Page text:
I suspect I have overreacted in a number of situations with my children through the years because of my fear.  I also suspect this has caused me on occasion to be self-protective with my wife.  Fear has been a part of my ministry at times.  There have been times when my view of God was rather small compared to what I was fearing.  Fear has its way.

Fear can have its way when we consider our future.  Some people may allow their fear to cause them to seek perfectionism.  Nothing in their eyes is ever quite good enough.  They may obsess about the smallest details of most anything.  Such people may believe that they really can’t begin a project until everything is near perfect.  Still others allow their fear to lead them to procrastinate.  Out of their fear they put off starting what they could have actually finished months ago. 

How to Murder Your Own Ministry

church144-300x300There are many ways a person can murder one’s own ministry.  Sometimes ministers self-destruct by unwise choices and decisions.  Ministers who serve on a staff at a church can kill a perfectly good ministry through foolish words and actions. Sometimes such choices result in a minister being “fired” or “let go” from a church.  Yet, in some situations one might self-destruct and yet continue to stay in the same role for years.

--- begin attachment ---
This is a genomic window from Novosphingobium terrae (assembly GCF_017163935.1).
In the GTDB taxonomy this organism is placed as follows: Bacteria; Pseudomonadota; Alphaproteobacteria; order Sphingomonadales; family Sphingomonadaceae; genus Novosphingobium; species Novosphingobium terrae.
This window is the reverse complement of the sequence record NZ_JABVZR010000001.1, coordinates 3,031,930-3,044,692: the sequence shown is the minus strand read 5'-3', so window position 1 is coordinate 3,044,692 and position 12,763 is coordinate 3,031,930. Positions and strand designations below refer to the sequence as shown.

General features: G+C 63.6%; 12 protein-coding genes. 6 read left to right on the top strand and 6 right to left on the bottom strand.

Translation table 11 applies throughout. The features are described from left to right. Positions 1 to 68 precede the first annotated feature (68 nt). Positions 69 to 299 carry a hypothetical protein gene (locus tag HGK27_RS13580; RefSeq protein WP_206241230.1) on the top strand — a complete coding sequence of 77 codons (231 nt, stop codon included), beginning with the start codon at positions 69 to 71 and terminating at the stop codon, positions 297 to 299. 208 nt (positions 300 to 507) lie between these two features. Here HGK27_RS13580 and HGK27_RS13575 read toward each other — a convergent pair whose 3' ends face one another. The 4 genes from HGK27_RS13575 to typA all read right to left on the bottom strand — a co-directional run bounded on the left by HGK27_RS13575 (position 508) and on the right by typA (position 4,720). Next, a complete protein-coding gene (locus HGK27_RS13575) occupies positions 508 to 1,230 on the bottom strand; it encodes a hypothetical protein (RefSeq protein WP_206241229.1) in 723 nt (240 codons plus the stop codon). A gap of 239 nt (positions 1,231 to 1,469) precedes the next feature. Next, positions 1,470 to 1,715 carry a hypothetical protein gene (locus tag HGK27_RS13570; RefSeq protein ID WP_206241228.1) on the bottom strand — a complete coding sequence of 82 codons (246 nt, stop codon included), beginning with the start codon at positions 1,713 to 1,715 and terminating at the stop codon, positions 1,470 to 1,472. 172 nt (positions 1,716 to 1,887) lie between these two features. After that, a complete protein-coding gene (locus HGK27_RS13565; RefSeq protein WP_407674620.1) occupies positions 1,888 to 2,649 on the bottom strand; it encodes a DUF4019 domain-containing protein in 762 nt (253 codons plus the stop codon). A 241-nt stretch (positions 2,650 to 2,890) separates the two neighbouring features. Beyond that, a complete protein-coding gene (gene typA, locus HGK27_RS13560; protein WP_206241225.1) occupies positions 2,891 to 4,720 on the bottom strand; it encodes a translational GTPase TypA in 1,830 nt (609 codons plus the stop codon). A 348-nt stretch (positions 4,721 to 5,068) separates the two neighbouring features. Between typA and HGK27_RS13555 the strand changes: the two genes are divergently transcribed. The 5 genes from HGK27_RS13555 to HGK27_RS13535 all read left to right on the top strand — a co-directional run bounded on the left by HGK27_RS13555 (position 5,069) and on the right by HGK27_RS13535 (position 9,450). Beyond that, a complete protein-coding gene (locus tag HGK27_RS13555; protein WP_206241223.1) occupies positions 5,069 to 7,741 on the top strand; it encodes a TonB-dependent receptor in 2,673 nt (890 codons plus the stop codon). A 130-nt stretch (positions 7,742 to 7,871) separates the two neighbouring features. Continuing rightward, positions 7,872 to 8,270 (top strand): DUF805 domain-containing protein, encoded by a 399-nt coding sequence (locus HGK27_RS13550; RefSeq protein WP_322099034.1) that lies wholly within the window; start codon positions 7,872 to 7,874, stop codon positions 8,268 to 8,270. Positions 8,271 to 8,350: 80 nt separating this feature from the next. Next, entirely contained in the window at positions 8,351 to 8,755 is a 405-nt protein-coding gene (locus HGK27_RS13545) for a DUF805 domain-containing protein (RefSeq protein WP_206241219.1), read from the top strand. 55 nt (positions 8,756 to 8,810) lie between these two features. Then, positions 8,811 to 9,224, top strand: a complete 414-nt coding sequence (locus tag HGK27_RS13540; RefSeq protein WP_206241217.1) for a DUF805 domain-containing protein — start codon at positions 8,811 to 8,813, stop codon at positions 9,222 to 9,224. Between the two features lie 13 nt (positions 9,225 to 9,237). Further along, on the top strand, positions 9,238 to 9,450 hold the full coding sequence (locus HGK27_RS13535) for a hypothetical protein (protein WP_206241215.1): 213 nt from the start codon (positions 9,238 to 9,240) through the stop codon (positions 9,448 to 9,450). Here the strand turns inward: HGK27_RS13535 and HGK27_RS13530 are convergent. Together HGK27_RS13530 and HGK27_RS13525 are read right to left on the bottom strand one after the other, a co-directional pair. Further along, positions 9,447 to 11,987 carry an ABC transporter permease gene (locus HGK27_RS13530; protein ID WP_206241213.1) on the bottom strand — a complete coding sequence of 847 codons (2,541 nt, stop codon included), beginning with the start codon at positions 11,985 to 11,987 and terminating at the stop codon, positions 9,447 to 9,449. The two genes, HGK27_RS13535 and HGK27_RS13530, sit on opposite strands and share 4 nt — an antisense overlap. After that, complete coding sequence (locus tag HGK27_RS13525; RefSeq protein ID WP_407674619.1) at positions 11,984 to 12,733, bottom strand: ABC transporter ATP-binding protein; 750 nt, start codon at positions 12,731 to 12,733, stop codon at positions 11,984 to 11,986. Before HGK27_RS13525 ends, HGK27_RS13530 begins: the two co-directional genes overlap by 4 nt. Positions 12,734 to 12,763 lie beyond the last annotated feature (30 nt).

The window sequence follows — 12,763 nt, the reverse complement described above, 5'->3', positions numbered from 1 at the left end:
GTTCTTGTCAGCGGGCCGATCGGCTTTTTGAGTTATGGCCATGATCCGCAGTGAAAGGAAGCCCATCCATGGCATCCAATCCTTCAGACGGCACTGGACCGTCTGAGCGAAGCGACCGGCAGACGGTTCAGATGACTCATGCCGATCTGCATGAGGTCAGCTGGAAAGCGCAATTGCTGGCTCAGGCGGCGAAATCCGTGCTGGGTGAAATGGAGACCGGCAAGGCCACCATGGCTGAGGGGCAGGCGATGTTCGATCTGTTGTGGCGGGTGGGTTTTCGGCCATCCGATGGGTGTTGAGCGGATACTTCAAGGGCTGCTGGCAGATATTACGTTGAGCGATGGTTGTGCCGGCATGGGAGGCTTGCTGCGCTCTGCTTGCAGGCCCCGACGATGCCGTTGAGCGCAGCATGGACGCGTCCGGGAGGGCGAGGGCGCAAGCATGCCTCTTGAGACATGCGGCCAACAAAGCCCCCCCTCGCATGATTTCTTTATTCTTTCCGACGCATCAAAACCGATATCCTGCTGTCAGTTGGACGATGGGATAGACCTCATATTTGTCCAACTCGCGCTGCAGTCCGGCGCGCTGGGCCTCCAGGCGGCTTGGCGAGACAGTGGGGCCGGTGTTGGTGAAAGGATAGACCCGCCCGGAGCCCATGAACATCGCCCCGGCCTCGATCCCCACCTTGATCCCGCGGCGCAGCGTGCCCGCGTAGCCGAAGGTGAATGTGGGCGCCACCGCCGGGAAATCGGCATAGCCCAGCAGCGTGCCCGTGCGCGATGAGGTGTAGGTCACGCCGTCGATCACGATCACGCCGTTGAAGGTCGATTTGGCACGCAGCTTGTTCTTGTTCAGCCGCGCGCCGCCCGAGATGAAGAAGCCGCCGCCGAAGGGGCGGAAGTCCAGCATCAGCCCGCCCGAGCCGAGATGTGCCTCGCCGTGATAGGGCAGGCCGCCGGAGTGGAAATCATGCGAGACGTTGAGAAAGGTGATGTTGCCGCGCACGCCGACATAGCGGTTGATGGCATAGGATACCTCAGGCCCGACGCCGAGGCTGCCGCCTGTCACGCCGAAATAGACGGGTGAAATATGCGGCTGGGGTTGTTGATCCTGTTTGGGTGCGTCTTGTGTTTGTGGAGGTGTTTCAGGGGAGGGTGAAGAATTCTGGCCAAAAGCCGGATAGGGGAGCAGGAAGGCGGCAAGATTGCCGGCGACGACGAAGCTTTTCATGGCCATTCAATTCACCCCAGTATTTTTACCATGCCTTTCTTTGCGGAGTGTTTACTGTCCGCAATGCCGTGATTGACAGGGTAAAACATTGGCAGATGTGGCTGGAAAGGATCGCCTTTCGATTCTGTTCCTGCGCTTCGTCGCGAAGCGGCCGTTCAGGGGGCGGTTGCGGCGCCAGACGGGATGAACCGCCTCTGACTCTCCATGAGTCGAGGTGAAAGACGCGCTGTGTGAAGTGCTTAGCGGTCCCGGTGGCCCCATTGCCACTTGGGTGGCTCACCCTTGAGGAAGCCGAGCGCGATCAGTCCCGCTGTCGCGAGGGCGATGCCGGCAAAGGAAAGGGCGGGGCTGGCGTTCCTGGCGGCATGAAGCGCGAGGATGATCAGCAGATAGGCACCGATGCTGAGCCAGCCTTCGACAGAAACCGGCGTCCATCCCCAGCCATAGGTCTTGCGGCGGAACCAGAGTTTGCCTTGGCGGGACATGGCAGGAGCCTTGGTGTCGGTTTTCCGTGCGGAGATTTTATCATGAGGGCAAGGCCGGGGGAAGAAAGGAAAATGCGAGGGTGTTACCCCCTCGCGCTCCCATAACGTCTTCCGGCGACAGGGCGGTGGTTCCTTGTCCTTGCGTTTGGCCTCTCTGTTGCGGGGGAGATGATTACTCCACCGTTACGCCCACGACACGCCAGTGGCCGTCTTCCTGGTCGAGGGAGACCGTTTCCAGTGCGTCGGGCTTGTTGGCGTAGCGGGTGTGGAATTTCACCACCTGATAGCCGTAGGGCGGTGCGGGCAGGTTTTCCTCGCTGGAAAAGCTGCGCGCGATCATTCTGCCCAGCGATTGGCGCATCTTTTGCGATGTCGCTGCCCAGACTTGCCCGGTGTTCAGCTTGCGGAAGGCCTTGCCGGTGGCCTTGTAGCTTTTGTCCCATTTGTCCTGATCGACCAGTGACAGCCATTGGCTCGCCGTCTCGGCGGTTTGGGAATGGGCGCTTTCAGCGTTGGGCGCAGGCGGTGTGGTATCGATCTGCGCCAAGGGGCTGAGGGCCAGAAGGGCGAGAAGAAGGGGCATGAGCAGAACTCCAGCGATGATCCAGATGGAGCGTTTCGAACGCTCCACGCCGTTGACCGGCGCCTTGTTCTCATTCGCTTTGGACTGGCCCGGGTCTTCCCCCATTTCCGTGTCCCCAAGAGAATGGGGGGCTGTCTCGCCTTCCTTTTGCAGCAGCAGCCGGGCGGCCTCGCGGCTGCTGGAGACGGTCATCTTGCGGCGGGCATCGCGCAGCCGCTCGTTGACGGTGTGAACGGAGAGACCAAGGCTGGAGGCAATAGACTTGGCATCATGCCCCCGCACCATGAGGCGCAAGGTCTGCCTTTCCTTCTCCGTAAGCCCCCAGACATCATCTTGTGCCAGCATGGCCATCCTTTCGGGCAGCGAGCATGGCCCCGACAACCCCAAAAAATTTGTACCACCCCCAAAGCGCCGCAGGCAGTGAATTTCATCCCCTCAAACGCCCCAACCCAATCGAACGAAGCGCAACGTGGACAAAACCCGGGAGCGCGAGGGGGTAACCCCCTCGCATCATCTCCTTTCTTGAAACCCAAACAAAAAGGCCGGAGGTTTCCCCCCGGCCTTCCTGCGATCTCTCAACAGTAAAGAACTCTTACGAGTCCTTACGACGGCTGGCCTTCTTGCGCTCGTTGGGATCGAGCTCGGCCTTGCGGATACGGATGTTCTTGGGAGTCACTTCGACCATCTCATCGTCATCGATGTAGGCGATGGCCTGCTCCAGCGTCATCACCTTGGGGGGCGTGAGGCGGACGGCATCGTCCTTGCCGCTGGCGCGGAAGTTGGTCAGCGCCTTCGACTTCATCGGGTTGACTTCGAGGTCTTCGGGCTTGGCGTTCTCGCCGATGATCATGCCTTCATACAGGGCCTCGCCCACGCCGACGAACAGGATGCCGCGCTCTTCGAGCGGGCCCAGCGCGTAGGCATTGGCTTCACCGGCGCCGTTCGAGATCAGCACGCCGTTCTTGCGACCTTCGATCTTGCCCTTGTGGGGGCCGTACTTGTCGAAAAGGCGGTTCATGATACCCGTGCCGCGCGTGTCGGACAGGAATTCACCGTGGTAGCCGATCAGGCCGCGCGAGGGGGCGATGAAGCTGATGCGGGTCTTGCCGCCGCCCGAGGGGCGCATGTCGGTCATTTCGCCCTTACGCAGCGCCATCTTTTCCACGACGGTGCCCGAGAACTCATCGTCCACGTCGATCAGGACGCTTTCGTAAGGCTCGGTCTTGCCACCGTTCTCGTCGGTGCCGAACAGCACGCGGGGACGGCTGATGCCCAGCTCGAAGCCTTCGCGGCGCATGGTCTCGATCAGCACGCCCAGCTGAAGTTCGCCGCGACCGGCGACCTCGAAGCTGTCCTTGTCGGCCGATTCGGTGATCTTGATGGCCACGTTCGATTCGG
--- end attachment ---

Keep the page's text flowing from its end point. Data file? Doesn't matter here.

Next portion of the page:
A minister can get intoxicated by his own sense of self-importance.

This person can begin to believe that since he is retweeted regularly on Twitter or invited to speak at out of state events, that he is important and unlike the ordinary people.  This is the person who might place in his own biography, “He is a highly sought after speaker.”  Really?

A minister can regularly function by asking for forgiveness from others rather than asking their permission.

Do what you want to do knowing that later if you appear to be contrite, you will be forgiven.  After all, this person reasons, it is far easier to get forgiveness than go through the process of getting permission.  Of course, this person might never use the word “manipulation” to describe such  may never be used.  Yet, this is manipulation.

A minister can become focused on money for his own gain.  

This minister may move to a different church primarily due to a larger salary.  Or, this minister might keep score as he learns about the salaries of other ministers.  The problem is not money per se.  There is certainly nothing wrong with trying to support your family.  However, one can become totally focused on financial gain.